The weirdest point of convergence for me happened just a couple of weeks ago at Winterfire. I arrived there wicked horny because my pre-birthday orgy got genitalia-blocked by a snowstorm. I started asking around for “Trouble” (it’s my generic term for kink and/or sex), and B offered me rope. Now, a sensible person would have said, “Could there be sex first, please?,” but I’m not always a sensible person. I’m a spoiled slut, and I’ve learned that sometimes, sexy, weird, and delightful things come my way when I don’t ask for what I want (it’s not a strategy I’d recommend to other people. I live a strange life). The thing was, I’d never done a rope scene with him when I was that horny since he and I started sleeping together, and I wanted to see what it would feel like. And…alkalgohotgih… that’s not a typo. That’s my brain on rope. It’s just a scramble of unwords…
He was fully clothed and I was still in my underwear, but whatever it was we were doing felt far more intimate than sex. I’m not normally a twue rope slut (people who space out just from the pleasures of rope on their skin), but the moment his ropes touched my flesh, I felt like I was being completely encased in his body. I started spacing out from a simple TK, which is a tie I don’t even like very much. In no time, I found myself wishing that he would choke me, and without me ever saying a word, he did. I don’t really have a clue what that tie consisted of. It started out with me hanging low, then hanging higher, then higher still, with my back got arched at some fairly outrageous angle. But while I usually let myself have an energy orgasm in rope like that, this time, I kept holding back, torturing myself with energy and desire and letting myself be relatively gently tortured with rope and manipulated desires that I couldn’t control. By the time he let me down onto the ground, still very tied, I found myself desperately grinding my crotch into the top of his boot. I never did quite orgasm from all of that, but when all was said and done, I felt like rope had been a dizzying and intense substitution for sex. “Substitution” is a major disservice there. Maybe I should say that it was a dizzying and intense “upgrade.”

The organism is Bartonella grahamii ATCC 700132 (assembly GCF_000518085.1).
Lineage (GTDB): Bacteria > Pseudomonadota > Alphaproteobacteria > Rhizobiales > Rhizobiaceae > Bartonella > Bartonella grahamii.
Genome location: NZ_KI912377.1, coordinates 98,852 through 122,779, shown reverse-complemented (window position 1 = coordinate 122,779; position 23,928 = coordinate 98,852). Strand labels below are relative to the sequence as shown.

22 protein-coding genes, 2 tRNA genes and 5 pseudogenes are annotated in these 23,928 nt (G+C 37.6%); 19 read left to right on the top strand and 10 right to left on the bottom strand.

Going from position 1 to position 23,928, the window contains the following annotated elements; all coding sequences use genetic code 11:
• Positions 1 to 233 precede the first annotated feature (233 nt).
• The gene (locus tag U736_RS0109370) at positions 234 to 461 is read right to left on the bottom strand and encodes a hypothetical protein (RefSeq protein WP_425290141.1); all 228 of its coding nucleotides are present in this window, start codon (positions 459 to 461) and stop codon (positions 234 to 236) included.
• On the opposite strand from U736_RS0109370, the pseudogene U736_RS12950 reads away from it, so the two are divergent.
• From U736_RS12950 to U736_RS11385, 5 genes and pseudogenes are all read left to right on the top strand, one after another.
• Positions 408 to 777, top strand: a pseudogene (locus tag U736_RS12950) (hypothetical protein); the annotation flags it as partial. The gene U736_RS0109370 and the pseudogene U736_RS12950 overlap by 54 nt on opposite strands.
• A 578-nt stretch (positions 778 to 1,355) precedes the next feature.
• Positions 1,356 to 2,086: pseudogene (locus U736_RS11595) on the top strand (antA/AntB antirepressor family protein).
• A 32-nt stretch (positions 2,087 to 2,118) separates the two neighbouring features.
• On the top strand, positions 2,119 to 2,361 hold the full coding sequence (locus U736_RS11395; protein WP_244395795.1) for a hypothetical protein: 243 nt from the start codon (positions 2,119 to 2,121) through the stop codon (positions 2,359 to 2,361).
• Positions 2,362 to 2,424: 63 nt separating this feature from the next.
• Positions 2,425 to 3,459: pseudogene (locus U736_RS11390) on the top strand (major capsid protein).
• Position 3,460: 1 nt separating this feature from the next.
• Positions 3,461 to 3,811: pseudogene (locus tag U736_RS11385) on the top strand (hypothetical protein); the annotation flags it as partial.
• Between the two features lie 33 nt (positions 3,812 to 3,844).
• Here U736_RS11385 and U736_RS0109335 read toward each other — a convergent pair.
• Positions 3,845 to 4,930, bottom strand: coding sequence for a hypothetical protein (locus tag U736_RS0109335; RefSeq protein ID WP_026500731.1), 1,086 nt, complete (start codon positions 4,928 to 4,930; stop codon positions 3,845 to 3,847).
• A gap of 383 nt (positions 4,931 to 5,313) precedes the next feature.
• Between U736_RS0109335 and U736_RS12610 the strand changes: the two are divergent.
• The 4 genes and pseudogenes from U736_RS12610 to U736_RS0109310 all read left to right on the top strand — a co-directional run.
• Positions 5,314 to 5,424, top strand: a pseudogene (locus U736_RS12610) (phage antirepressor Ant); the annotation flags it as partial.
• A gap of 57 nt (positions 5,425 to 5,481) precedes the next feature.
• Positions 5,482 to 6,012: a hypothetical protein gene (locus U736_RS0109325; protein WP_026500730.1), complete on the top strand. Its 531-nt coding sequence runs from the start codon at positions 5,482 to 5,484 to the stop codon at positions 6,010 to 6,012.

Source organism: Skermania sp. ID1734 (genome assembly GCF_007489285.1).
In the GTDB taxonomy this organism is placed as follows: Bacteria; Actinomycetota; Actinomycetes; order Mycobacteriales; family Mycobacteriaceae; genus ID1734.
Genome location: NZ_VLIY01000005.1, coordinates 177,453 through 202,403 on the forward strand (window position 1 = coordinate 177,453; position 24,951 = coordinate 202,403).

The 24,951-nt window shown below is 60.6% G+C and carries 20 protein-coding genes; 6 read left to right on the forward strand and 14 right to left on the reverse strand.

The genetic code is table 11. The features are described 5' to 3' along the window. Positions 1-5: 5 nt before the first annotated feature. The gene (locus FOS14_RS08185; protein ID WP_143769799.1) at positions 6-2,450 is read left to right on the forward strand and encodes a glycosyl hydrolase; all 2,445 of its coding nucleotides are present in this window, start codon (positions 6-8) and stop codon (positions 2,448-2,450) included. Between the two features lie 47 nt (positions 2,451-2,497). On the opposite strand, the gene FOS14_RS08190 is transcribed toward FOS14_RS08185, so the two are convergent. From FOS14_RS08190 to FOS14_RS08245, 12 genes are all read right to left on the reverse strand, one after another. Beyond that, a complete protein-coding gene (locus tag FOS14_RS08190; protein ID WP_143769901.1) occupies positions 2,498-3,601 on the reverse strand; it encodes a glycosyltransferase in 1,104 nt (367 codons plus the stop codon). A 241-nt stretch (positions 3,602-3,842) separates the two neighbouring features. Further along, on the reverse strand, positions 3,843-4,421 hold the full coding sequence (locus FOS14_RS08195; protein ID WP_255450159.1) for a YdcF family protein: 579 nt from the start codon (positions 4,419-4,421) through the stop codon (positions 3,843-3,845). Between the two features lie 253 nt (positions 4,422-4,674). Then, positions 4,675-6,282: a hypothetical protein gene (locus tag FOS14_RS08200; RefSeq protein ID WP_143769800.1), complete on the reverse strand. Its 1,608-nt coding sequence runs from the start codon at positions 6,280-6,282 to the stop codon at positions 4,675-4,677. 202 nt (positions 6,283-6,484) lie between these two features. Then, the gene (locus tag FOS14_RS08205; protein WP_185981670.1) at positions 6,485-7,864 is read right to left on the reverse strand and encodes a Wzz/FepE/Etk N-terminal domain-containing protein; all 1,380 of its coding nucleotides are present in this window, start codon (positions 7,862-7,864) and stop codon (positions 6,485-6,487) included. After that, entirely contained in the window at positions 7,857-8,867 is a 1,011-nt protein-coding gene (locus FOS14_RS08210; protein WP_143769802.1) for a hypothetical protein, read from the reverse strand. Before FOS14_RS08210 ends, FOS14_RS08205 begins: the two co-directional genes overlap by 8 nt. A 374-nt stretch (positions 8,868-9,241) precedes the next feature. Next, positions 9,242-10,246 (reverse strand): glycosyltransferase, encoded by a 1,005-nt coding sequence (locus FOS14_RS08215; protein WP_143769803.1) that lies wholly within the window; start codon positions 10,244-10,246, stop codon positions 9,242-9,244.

…And so that is the gamut of my experience with the relationships between sex and kink: from obviously kinky sex to not particularly sexy kink to kink that just plain felt like sex. To this day, 99% of my non-rope bottoming is sexual, and the idea of taking most forms of pain without getting to cum is just awful, and I can take a lot more pain when I get to cum. However, about 80% of my rope bottoming is not-very-sexual (although I usually have energy orgasms from it, which certainly calls the “non-sexual” part into question). Pretty much 100% of my switching is sexual. I actually mostly refuse to wrestle people I’m not at least minimally sexually involved with because it feels too much like sex to me (although I feel the same way about most forms of partner dancing as well). At the same time, about 75% of my (unswitchy) topping is not-very-sexual. I’ve even made people cum by hurting them without getting a particularly sexual thrill out of the experience (although it was certainly enjoyable for other reasons).
Does it look sexual to me? Much of the time, yes. But so does wrestling, massage, most forms of dance, many sung duets, and lots of other creative and sensual things that people do together. I still mostly do kink because of sex and because of the intimate and sexual connections I feel with people when I do it. Even ostensibly “non-sexual” scenes almost always lead me to just go off and fuck somebody else. When I kink with people I have sexual chemistry with, the scenes pretty much always make me obviously aroused; when I kink with people I’m not sure if I have sexual chemistry with, the scenes often leave me feeling vaguely aroused; and when I kink with people I’m definitely not attracted to, the scenes often leave me feeling excited, but not particularly aroused. So I guess my final answer my own question is: kink isn’t inherently sexual, but it’s mostly sexual for me most of the time.
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- Interview with Evie Lupine
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- Gender, orgasms, and control: a femme dom rant
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- Murphy Blue’s and my performance at RopeCraft Austin ’16
- On a Constitutional Right to BDSM
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- Intelligence is sexy
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- On Managing New Relationship Energy (NRE)
- Kinkycast Interview
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- Interview for WAMU.org
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- A Slut’s Creed
Some cocks cast a long shadow…
My husband tied the strap-on on our favorite droid.
So it’s time for a good old fashioned peeps dungeon. Every kinky household needs one of these, right?
My husband and I made this a crazy labor of love awhile back. There’s a St. Andrew’s Cross, a bondage table, a metal suspension rig with a peep in a gas mask, a bondage wheel, a wooden suspension rig, a metal cage, and a peep in saran wrap bondage. I made silly peep pin-up pics and a leather daddy peep for the background just to add color. This was definitely the most entertaining arts and crafts project I’ve ever done. Even more fun than the threesome barbies.